She will meet her host family when she gets to Tanzania. She'll stay with the first family in the coastal village, where they speak Swahili and a little English. Right after, she'll stay with the Maasai tribe, who also speak Swahili but have their own tribal dialect, she said.

“Very few people get to actually live with them, so I'm very excited.”

Houser, who plans to go to law school, said she always has been into law and politics and sees this as a way to open doors to her future. Her ultimate dream would be to one day set up her own nonprofit organization specializing in women in domestic violence situations.

Houser said the World Affairs Council has helped to prepare participating students for their cultural changes and experiences.

“I feel like I've been prepared enough that I will be able to handle it,” Houser said.

Houser will return as a student ambassador, responsible for writing a reflective essay, sharing her experiences and designing a globally themed project to engage her peers in international affairs issues.

“Students naturally gravitate toward Houser,” McCauley said. “She has a very approachable leadership style, so I think she's going to be an excellent future ambassador when she spreads what she learns from this experience with others both here in Quaker Valley and the community at large.”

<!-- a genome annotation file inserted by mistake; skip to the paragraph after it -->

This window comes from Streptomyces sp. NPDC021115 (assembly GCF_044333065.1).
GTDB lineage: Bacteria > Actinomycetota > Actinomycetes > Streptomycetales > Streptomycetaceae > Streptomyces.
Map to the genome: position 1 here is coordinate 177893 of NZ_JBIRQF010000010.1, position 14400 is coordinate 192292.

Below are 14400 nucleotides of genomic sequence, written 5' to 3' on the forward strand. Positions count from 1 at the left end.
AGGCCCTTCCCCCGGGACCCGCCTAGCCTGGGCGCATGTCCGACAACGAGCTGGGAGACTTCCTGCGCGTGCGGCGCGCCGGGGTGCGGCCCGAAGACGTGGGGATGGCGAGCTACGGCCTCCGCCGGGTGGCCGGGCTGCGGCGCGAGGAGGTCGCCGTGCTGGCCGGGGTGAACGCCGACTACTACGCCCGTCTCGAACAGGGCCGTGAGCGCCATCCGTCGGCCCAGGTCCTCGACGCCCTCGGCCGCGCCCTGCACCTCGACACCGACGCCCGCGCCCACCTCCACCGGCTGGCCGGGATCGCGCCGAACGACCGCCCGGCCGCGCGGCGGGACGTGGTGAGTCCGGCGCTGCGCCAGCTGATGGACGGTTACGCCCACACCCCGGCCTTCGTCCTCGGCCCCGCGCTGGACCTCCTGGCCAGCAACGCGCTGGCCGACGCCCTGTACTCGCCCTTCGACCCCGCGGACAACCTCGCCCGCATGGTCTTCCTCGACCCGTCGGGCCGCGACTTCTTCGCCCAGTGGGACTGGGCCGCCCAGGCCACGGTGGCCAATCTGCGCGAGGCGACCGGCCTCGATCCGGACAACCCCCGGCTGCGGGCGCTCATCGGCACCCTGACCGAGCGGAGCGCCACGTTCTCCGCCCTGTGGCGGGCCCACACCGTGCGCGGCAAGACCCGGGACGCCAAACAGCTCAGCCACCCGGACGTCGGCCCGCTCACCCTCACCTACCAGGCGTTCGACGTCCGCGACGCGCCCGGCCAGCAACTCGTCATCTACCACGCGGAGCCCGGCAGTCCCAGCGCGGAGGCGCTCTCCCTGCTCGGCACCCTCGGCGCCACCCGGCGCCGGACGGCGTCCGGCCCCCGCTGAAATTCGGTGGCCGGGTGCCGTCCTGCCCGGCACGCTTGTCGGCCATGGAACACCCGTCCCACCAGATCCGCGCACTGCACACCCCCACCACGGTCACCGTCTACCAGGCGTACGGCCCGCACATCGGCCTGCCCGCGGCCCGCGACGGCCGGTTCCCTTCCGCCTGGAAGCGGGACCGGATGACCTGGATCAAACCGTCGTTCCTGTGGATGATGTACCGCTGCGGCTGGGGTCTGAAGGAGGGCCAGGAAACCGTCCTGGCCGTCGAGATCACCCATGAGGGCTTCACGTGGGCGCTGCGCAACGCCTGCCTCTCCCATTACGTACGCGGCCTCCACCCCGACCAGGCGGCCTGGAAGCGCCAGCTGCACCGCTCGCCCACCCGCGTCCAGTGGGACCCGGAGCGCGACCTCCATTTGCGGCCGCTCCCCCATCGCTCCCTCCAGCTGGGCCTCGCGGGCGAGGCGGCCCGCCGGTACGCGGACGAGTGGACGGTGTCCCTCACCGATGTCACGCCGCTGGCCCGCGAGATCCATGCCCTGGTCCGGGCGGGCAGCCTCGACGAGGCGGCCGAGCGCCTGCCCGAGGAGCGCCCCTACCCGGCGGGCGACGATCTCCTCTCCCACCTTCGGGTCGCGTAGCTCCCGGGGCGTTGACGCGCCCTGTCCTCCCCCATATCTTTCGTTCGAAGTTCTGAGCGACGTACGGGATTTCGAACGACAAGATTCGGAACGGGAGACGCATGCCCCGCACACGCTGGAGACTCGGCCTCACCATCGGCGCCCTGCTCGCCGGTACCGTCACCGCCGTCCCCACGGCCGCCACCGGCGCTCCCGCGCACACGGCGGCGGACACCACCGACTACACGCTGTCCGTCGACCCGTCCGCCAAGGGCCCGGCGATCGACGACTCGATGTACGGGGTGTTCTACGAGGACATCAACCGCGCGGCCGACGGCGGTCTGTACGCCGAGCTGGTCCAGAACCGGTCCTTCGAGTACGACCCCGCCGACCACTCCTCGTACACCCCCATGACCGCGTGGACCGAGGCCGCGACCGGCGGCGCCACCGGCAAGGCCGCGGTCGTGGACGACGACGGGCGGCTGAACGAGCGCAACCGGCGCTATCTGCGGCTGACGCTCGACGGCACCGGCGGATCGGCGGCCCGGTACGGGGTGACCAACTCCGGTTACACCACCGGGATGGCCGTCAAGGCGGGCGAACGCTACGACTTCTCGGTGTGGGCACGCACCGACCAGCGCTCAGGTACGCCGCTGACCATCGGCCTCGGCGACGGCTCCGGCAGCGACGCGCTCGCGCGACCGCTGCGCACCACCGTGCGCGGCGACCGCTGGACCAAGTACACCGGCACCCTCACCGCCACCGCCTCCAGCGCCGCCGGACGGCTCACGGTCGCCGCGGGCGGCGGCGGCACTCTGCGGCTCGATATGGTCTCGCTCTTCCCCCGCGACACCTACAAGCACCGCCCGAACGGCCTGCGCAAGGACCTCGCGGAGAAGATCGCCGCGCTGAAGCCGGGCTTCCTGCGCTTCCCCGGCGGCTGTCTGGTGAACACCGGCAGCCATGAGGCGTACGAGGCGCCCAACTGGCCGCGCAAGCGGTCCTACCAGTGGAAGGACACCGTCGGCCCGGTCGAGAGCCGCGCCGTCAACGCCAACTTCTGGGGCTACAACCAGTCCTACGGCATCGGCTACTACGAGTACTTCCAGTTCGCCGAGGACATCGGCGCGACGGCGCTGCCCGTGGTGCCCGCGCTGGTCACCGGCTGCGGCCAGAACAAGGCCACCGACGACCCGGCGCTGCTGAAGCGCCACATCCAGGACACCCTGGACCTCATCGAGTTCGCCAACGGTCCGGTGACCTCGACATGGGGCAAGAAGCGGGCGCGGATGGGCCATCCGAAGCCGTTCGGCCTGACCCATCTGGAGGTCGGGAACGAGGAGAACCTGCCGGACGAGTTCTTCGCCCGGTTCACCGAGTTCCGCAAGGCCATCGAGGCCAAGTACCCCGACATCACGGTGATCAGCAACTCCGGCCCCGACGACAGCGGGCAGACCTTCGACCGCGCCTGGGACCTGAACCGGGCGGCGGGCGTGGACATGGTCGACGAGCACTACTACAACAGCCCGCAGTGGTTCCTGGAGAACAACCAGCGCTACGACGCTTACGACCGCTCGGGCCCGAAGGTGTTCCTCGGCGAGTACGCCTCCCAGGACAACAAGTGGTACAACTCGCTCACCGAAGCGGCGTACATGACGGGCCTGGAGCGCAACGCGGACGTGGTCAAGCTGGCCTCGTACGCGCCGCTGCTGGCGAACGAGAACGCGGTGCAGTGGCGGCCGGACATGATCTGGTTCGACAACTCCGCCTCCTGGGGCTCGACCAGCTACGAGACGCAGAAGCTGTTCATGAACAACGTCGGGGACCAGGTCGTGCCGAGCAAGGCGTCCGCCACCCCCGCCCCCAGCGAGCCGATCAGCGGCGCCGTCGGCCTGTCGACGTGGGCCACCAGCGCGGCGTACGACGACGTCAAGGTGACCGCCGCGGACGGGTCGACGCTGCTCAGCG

Larissa Dudkiewicz is a contributing writerfor Trib Total Media.

TribLIVE commenting policy

You are solely responsible for your comments and by using you agree to our Terms of Service.

We moderate comments. Our goal is to provide substantive commentary for a general readership. By screening submissions, we provide a space where readers can share intelligent and informed commentary that enhances the quality of our news and information.

While most comments will be posted if they are on-topic and not abusive, moderating decisions are subjective. We will make them as carefully and consistently as we can. Because of the volume of reader comments, we cannot review individual moderation decisions with readers.

We value thoughtful comments representing a range of views that make their point quickly and politely. We make an effort to protect discussions from repeated comments either by the same reader or different readers

We follow the same standards for taste as the daily newspaper. A few things we won't tolerate: personal attacks, obscenity, vulgarity, profanity (including expletives and letters followed by dashes), commercial promotion, impersonations, incoherence, proselytizing and SHOUTING. Don't include URLs to Web sites.

We do not edit comments. They are either approved or deleted. We reserve the right to edit a comment that is quoted or excerpted in an article. In this case, we may fix spelling and punctuation.

We welcome strong opinions and criticism of our work, but we don't want comments to become bogged down with discussions of our policies and we will moderate accordingly.

We appreciate it when readers and people quoted in articles or blog posts point out errors of fact or emphasis and will investigate all assertions. But these suggestions should be sent via e-mail. To avoid distracting other readers, we won't publish comments that suggest a correction. Instead, corrections will be made in a blog post or in an article.